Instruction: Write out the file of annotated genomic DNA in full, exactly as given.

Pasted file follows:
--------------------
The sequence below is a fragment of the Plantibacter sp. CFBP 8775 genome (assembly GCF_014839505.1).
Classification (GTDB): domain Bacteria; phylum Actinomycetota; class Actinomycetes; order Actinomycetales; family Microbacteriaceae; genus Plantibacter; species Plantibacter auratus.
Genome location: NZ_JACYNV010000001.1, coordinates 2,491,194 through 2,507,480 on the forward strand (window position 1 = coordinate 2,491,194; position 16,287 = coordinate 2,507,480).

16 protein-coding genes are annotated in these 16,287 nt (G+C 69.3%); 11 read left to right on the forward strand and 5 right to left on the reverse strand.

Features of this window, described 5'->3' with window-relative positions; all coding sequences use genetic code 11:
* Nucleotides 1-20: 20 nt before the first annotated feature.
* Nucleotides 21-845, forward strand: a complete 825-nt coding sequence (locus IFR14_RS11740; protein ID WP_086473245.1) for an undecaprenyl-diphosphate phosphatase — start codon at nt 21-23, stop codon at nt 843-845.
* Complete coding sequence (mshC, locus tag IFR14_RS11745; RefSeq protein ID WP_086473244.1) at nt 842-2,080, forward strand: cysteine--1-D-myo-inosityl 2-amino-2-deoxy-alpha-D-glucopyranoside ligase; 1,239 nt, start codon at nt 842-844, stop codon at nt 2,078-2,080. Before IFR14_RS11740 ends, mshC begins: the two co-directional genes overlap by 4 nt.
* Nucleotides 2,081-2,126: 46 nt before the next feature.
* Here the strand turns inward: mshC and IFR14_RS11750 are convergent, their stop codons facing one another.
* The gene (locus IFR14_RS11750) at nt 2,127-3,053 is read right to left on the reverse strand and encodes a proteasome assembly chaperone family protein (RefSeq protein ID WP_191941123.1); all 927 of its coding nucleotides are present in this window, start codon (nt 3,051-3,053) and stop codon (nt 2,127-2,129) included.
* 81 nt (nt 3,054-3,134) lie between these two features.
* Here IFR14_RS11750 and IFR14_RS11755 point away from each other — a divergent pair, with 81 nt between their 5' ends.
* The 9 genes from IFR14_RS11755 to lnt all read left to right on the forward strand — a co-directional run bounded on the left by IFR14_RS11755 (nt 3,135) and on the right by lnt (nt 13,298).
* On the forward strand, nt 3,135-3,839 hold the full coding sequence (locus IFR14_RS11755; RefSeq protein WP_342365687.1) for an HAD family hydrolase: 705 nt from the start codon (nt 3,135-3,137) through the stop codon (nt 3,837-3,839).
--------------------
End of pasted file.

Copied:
The sequence below is a fragment of the Plantibacter sp. CFBP 8775 genome (assembly GCF_014839505.1).
Classification (GTDB): domain Bacteria; phylum Actinomycetota; class Actinomycetes; order Actinomycetales; family Microbacteriaceae; genus Plantibacter; species Plantibacter auratus.
Genome location: NZ_JACYNV010000001.1, coordinates 2,491,194 through 2,507,480 on the forward strand (window position 1 = coordinate 2,491,194; position 16,287 = coordinate 2,507,480).

16 protein-coding genes are annotated in these 16,287 nt (G+C 69.3%); 11 read left to right on the forward strand and 5 right to left on the reverse strand.

Features of this window, described 5'->3' with window-relative positions; all coding sequences use genetic code 11:
* Nucleotides 1-20: 20 nt before the first annotated feature.
* Nucleotides 21-845, forward strand: a complete 825-nt coding sequence (locus IFR14_RS11740; protein ID WP_086473245.1) for an undecaprenyl-diphosphate phosphatase — start codon at nt 21-23, stop codon at nt 843-845.
* Complete coding sequence (mshC, locus tag IFR14_RS11745; RefSeq protein ID WP_086473244.1) at nt 842-2,080, forward strand: cysteine--1-D-myo-inosityl 2-amino-2-deoxy-alpha-D-glucopyranoside ligase; 1,239 nt, start codon at nt 842-844, stop codon at nt 2,078-2,080. Before IFR14_RS11740 ends, mshC begins: the two co-directional genes overlap by 4 nt.
* Nucleotides 2,081-2,126: 46 nt before the next feature.
* Here the strand turns inward: mshC and IFR14_RS11750 are convergent, their stop codons facing one another.
* The gene (locus IFR14_RS11750) at nt 2,127-3,053 is read right to left on the reverse strand and encodes a proteasome assembly chaperone family protein (RefSeq protein ID WP_191941123.1); all 927 of its coding nucleotides are present in this window, start codon (nt 3,051-3,053) and stop codon (nt 2,127-2,129) included.
* 81 nt (nt 3,054-3,134) lie between these two features.
* Here IFR14_RS11750 and IFR14_RS11755 point away from each other — a divergent pair, with 81 nt between their 5' ends.
* The 9 genes from IFR14_RS11755 to lnt all read left to right on the forward strand — a co-directional run bounded on the left by IFR14_RS11755 (nt 3,135) and on the right by lnt (nt 13,298).
* On the forward strand, nt 3,135-3,839 hold the full coding sequence (locus IFR14_RS11755; RefSeq protein WP_342365687.1) for an HAD family hydrolase: 705 nt from the start codon (nt 3,135-3,137) through the stop codon (nt 3,837-3,839).